Letter: Homelessness a real problem that should not be ignored

Editor,

On Monday evening, I attended the Whidbey Homeless Coalition conversation, “What Does It Mean to Be Homeless on Whidbey Island?” Like many communities, homelessness has been growing in recent years, due to many factors, including lack of affordable housing, life-changing events (i.e. bankruptcy, foreclosure, job loss or divorce), domestic violence, poverty and inability to work due to health, mental issues or addiction.

Throughout the evening, participants shared their perceptions, personal experiences, and recommendations for providing housing and the support necessary to help someone move up the social ladder, and enjoy what most of us take for granted: Regularly taking a shower, brushing your teeth, washing your clothes (or having clean ones to change into), and knowing where you’re going to sleep next month.

Also discussed was the stigma of homelessness, an “invisible” population who are easy to ignore, much like litter on the ground. A momentary discomfort as you pass.

The reality, however, can’t be ignored. It was startling to hear there are approximately 250 homeless students who attend Oak Harbor High School. They share housing, live in motels, campgrounds, cars, abandoned buildings and emergency or transitional shelters. Some are homeless, along with their families. Others are on their own.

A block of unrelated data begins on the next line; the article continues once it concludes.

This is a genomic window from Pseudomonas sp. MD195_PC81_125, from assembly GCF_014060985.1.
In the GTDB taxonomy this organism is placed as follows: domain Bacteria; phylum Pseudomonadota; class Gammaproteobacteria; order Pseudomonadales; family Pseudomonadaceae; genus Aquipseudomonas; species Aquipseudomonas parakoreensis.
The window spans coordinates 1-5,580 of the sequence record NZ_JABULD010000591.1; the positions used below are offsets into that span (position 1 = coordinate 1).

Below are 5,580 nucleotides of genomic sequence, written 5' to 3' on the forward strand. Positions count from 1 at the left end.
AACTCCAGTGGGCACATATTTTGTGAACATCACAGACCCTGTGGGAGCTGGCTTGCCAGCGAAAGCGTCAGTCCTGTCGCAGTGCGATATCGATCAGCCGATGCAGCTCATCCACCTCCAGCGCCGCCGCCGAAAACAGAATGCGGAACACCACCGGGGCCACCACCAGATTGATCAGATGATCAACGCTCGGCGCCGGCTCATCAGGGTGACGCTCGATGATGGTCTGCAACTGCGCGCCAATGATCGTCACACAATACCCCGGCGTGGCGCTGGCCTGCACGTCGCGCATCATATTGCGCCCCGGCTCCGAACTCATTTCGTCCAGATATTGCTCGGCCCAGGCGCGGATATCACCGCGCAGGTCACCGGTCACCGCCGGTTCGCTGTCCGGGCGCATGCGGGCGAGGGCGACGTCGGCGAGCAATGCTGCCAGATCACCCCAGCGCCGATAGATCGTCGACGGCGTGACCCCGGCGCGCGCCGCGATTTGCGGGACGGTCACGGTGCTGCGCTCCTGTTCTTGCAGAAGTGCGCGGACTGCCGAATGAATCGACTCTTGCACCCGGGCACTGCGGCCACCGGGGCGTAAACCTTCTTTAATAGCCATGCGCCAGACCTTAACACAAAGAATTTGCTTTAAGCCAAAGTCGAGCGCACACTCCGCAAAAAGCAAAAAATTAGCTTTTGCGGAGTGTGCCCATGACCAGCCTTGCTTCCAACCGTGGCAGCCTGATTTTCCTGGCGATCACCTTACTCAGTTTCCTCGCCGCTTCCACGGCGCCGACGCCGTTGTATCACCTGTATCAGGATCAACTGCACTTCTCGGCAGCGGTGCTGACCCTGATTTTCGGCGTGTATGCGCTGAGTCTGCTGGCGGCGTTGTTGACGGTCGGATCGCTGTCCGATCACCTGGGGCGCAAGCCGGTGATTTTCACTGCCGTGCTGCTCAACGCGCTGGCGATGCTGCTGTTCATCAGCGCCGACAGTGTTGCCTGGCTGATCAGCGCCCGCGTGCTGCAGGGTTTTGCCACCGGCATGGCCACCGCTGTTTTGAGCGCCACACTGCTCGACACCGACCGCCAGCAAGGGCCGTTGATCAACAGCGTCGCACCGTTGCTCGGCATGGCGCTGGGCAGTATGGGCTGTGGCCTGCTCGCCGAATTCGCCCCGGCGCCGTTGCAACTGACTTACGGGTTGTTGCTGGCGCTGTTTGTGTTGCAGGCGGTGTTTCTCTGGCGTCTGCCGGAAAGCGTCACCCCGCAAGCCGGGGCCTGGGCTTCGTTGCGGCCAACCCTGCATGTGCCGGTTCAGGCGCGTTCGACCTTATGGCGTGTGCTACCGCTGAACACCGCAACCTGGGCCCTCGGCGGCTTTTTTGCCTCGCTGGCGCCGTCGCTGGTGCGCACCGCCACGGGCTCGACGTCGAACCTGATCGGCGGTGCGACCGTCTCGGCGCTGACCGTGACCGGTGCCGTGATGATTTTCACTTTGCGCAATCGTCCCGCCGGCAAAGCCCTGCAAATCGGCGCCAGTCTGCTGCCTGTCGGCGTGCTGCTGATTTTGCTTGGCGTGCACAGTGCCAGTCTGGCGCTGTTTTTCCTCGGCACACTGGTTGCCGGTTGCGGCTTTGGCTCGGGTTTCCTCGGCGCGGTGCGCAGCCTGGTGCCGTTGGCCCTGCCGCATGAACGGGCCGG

It’s frightening to think how many homeless people in Oak Harbor are the parents of children, who during the day attend school, but at night are scrambling to stay warm and dry, while upholding the pretense that everything is going to be “okay.”

Indian activist Mahatma Gandhi once said, “The greatness of a nation and its moral progress can be judged by the way its animals are treated.” If we replace the word “animal” with “homeless,” can we honestly say our moral progress is exemplary? With nearly 554,000 homeless in America, and over 43 million living in poverty (12.7% of the population), we’re a long way from the inalienable rights of life, liberty and the pursuit of happiness, whereby the word “happiness” inferred “prosperity,” “thriving” and “well-being.”

Julie Lary

Coupeville

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